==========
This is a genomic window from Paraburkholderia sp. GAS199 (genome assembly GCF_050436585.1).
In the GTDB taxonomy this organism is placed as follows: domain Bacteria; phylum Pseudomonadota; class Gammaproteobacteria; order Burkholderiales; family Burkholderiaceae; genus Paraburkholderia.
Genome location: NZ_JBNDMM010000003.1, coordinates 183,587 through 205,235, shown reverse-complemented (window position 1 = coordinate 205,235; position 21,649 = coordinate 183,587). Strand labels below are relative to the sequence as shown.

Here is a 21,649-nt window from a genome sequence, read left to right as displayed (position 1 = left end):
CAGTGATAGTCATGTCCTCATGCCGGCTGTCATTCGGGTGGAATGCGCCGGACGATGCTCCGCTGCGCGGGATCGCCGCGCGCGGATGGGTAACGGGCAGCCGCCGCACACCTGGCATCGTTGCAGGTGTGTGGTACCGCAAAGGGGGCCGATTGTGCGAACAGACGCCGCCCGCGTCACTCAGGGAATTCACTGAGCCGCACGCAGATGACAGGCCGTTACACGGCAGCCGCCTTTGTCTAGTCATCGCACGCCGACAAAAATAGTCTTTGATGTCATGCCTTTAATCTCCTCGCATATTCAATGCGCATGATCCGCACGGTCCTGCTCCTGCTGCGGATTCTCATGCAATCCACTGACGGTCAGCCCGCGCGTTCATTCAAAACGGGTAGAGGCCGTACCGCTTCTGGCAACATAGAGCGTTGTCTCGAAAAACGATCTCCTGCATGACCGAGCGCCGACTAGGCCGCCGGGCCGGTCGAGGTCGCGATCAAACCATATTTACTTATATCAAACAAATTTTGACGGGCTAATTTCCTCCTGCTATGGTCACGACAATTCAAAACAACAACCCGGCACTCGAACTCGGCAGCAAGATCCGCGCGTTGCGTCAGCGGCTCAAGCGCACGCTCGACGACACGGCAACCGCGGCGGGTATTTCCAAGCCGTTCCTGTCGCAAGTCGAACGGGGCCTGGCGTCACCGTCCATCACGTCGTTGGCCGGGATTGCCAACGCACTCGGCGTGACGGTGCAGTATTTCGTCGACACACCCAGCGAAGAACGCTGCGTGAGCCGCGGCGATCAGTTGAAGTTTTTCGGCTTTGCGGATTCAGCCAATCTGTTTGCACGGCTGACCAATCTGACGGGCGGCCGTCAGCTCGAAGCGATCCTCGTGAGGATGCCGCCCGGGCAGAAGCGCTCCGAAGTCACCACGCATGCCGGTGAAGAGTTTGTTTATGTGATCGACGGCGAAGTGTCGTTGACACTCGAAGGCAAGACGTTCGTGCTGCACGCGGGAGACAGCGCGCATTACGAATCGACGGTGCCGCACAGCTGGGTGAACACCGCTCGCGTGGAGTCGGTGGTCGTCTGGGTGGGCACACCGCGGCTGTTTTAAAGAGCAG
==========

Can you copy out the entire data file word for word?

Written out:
This is a genomic window from Paraburkholderia sp. GAS199 (genome assembly GCF_050436585.1).
In the GTDB taxonomy this organism is placed as follows: domain Bacteria; phylum Pseudomonadota; class Gammaproteobacteria; order Burkholderiales; family Burkholderiaceae; genus Paraburkholderia.
Genome location: NZ_JBNDMM010000003.1, coordinates 183,587 through 205,235, shown reverse-complemented (window position 1 = coordinate 205,235; position 21,649 = coordinate 183,587). Strand labels below are relative to the sequence as shown.

Here is a 21,649-nt window from a genome sequence, read left to right as displayed (position 1 = left end):
CAGTGATAGTCATGTCCTCATGCCGGCTGTCATTCGGGTGGAATGCGCCGGACGATGCTCCGCTGCGCGGGATCGCCGCGCGCGGATGGGTAACGGGCAGCCGCCGCACACCTGGCATCGTTGCAGGTGTGTGGTACCGCAAAGGGGGCCGATTGTGCGAACAGACGCCGCCCGCGTCACTCAGGGAATTCACTGAGCCGCACGCAGATGACAGGCCGTTACACGGCAGCCGCCTTTGTCTAGTCATCGCACGCCGACAAAAATAGTCTTTGATGTCATGCCTTTAATCTCCTCGCATATTCAATGCGCATGATCCGCACGGTCCTGCTCCTGCTGCGGATTCTCATGCAATCCACTGACGGTCAGCCCGCGCGTTCATTCAAAACGGGTAGAGGCCGTACCGCTTCTGGCAACATAGAGCGTTGTCTCGAAAAACGATCTCCTGCATGACCGAGCGCCGACTAGGCCGCCGGGCCGGTCGAGGTCGCGATCAAACCATATTTACTTATATCAAACAAATTTTGACGGGCTAATTTCCTCCTGCTATGGTCACGACAATTCAAAACAACAACCCGGCACTCGAACTCGGCAGCAAGATCCGCGCGTTGCGTCAGCGGCTCAAGCGCACGCTCGACGACACGGCAACCGCGGCGGGTATTTCCAAGCCGTTCCTGTCGCAAGTCGAACGGGGCCTGGCGTCACCGTCCATCACGTCGTTGGCCGGGATTGCCAACGCACTCGGCGTGACGGTGCAGTATTTCGTCGACACACCCAGCGAAGAACGCTGCGTGAGCCGCGGCGATCAGTTGAAGTTTTTCGGCTTTGCGGATTCAGCCAATCTGTTTGCACGGCTGACCAATCTGACGGGCGGCCGTCAGCTCGAAGCGATCCTCGTGAGGATGCCGCCCGGGCAGAAGCGCTCCGAAGTCACCACGCATGCCGGTGAAGAGTTTGTTTATGTGATCGACGGCGAAGTGTCGTTGACACTCGAAGGCAAGACGTTCGTGCTGCACGCGGGAGACAGCGCGCATTACGAATCGACGGTGCCGCACAGCTGGGTGAACACCGCTCGCGTGGAGTCGGTGGTCGTCTGGGTGGGCACACCGCGGCTGTTTTAAAGAGCAG